During a post-election press conference at the White House on November 5, President Obama said, “before the end of the year, we’re going to take whatever lawful actions that I can take that I believe will improve the functioning of our immigration system.”
Obama continued by stating that he would be reaching out to Mitch McConnell, John Boehner, and other Republican and Democratic leaders “and if they want to get a bill done — whether it’s during the lame duck or next year — I’m eager to see what they have to offer.”
Then came the presidential threat of unilateral action:
But what I’m not going to do is just wait. I think it’s fair to say that I’ve shown a lot of patience and have tried to work on a bipartisan basis as much as possible, and I’m going to keep on doing so. But in the meantime, let’s figure out what we can do lawfully through executive actions to improve the functioning of the existing system.
When Jeff Mason, White House reporter for Reuters, asked the president how he will make sure that his executive action has teeth if Republicans try to block it by blocking funding, Obama replied: “ Jeff, I think if you want to get into the details of it, I suspect that when I announce that executive action, it will be rife with detail.”
Another reporter who expressed concerns about the president’s stated intentions was Chris Jansing, the senior White House correspondent for NBC News, who asked:
Are you concerned that if you sign an executive order on immigration before the end of the year it will scuttle whatever chances there may be for there to be some sort of compromise on the issues that you talked about? And I wonder that, given this unhappy electorate, clearly, and they seem to be disappointed with both sides pretty much, why they punished the Democrats more than the Republicans by far.
In a sort of Nixon-esque tone, Obama replied: “When it comes to the political analysis, that’s your job. But what is also true is I am the President of the United States, and I think, understandably, people are going to ask for greater accountability and more responsibility from me than from anybody else in this town.”
On immigration, I know that concerns have been expressed that, well, if you do something through executive actions, even if it’s within your own authorities, that that will make it harder to pass immigration reform. I just have to remind everybody I’ve heard that argument now for a couple of years….
And I think that the best way if folks are serious about getting immigration reform done is going ahead and passing a bill and getting it to my desk. And then the executive actions that I take go away. They’re superseded by the law that has passed.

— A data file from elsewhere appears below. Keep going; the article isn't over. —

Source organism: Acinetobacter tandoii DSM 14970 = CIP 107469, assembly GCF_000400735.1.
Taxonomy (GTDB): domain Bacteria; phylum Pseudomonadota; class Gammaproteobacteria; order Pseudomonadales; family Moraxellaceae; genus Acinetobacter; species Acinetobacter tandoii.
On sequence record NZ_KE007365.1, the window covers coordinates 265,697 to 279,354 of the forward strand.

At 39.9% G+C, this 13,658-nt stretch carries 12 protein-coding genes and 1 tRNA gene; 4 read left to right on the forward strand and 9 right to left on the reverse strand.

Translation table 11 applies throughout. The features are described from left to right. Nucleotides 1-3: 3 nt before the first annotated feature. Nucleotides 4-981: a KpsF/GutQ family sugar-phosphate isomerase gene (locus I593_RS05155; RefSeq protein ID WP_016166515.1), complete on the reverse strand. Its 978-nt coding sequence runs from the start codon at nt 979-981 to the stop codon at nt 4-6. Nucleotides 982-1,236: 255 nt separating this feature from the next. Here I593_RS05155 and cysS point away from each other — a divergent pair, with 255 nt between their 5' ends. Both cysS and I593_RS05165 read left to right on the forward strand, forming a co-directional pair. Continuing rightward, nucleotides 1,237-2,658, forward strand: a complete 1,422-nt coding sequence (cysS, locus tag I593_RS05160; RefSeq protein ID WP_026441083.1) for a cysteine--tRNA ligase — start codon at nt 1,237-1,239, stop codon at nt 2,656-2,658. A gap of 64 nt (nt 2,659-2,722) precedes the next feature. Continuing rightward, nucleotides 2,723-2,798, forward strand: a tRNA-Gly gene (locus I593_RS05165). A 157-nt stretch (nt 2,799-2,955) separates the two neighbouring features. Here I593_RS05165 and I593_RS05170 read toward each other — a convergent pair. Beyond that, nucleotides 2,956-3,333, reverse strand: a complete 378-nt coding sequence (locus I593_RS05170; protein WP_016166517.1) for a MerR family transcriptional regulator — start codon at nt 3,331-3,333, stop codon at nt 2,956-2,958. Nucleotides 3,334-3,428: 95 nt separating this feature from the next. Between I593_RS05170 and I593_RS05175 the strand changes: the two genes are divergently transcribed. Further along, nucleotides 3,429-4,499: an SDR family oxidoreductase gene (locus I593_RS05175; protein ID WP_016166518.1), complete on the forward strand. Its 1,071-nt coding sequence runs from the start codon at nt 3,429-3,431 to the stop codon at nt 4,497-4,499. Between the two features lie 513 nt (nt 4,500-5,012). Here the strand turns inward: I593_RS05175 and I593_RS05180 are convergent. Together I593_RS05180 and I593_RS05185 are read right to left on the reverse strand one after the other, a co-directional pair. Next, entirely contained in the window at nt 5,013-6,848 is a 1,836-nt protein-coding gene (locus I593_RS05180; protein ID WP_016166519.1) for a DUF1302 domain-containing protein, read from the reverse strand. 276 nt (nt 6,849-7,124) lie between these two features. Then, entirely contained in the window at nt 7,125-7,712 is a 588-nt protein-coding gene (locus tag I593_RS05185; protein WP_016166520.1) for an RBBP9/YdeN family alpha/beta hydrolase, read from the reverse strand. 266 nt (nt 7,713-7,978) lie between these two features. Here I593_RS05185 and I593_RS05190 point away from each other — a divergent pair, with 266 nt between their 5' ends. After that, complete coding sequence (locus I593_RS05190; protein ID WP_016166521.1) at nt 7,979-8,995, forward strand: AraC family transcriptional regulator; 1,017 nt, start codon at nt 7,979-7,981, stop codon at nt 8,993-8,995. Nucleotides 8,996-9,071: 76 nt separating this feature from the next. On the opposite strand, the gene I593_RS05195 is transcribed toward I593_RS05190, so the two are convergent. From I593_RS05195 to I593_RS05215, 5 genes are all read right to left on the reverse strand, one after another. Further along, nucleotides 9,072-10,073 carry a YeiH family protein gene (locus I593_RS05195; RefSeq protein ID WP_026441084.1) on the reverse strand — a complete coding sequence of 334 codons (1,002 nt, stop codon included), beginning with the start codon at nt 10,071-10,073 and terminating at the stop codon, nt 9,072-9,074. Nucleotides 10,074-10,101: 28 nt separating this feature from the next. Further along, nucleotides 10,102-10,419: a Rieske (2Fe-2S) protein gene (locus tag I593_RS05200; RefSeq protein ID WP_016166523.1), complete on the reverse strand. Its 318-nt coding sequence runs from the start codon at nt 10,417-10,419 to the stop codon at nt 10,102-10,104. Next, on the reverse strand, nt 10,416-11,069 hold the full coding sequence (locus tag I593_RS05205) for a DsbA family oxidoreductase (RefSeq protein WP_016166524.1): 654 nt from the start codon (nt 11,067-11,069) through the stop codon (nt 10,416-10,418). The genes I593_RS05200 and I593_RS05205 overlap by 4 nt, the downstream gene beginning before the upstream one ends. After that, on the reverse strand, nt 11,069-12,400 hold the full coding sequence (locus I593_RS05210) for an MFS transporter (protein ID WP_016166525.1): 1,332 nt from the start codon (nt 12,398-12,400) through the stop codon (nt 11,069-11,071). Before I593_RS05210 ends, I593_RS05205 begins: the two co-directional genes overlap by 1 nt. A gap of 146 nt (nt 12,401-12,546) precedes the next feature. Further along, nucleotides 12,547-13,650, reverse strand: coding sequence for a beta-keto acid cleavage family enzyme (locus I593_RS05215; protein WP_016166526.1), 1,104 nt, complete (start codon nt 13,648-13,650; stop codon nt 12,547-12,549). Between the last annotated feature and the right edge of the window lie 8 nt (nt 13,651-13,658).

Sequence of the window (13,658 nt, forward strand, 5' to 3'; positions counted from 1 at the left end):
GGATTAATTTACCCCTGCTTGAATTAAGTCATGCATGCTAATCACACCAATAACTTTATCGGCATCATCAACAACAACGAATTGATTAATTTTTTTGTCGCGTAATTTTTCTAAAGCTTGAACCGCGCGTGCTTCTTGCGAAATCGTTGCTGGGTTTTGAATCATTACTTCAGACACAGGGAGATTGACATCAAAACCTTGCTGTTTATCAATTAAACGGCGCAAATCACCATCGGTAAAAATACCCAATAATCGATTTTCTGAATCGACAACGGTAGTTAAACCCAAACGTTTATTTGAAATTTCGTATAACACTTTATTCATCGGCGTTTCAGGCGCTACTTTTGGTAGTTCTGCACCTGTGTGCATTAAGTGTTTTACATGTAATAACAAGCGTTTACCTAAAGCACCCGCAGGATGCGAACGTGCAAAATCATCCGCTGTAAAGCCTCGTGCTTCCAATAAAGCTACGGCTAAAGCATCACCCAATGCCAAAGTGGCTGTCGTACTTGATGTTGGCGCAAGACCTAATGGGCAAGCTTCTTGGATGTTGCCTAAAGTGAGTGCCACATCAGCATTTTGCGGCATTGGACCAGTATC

Moments later, Major Garrett, chief White House correspondent with CBS News, asked the president, very directly:
[Senator] Mitch McConnell said — and I quote — that if you in fact use your executive authority to legalize a certain number of millions of undocumented workers, it would “poison the well” — direct quote — and it would be “like waving a red flag in front of a bull.” Do you not believe that is the considered opinion of the new Republican majority in the House and Senate? And do you also not believe what they have said in the aftermath of last night’s results that the verdict rendered by voters should stop you or should prevent you from taking this action because it was a subtext in many of the campaigns?
The president replied, in part:
I think, Major, that I answered the question on immigration. I have no doubt that there will be some Republicans who are angered or frustrated by any executive action that I may take. Those are folks, I just have to say, who are also deeply opposed to immigration reform in any form and blocked the House from being able to pass a bipartisan bill….
My executive actions not only do not prevent [Republicans] from passing a law that supersedes those actions, but should be a spur for them to actually try to get something done. And I am prepared to engage them every step of the way with their ideas.
In the November 6 edition of Fox and Friends, host Brian Kilmeade summarized Obama’s press conference statements as: “If you send a bill exactly like I want it, I’ll sign it.” When Kilmeade asked the guest on the program, Judge Andrew Napolitano, if it was within the president’s power to do something as massive as revolutionizing our immigration system by executive order, Napolitano replied:
Regrettably, it is within his power to do so. But, we are still a government of laws. We are still a constitutional republic. He has taken an oath to uphold the law. If he tells the Department of Homeland Security how to process people when they come into the country, he can do that. He runs the executive branch. But if he tells Homeland Security and Border Patrol: “Look the other way when the illegals come in,” that is violating his oath because it’s a failure to enforce the law and he took an oath to uphold the law. So if the practical effect of his executive order is the opposite of what the law requires, I hate to say this; the Republicans don’t want to do it and I understand why; he’s a candidate for impeachment.
While Republicans may not be ready for impeachment (at least, not yet), AP reported that a half-dozen Republican senators, including Ted Cruz of Texas, wrote to Senate Majority Leader Harry Reid, (D-Nev.) on Wednesday urging him to quickly pass legislation to block the president from taking executive action. Otherwise, the senators warned, they'll use “all procedural means necessary” to resolve what they described as a constitutional crisis of Obama’s making.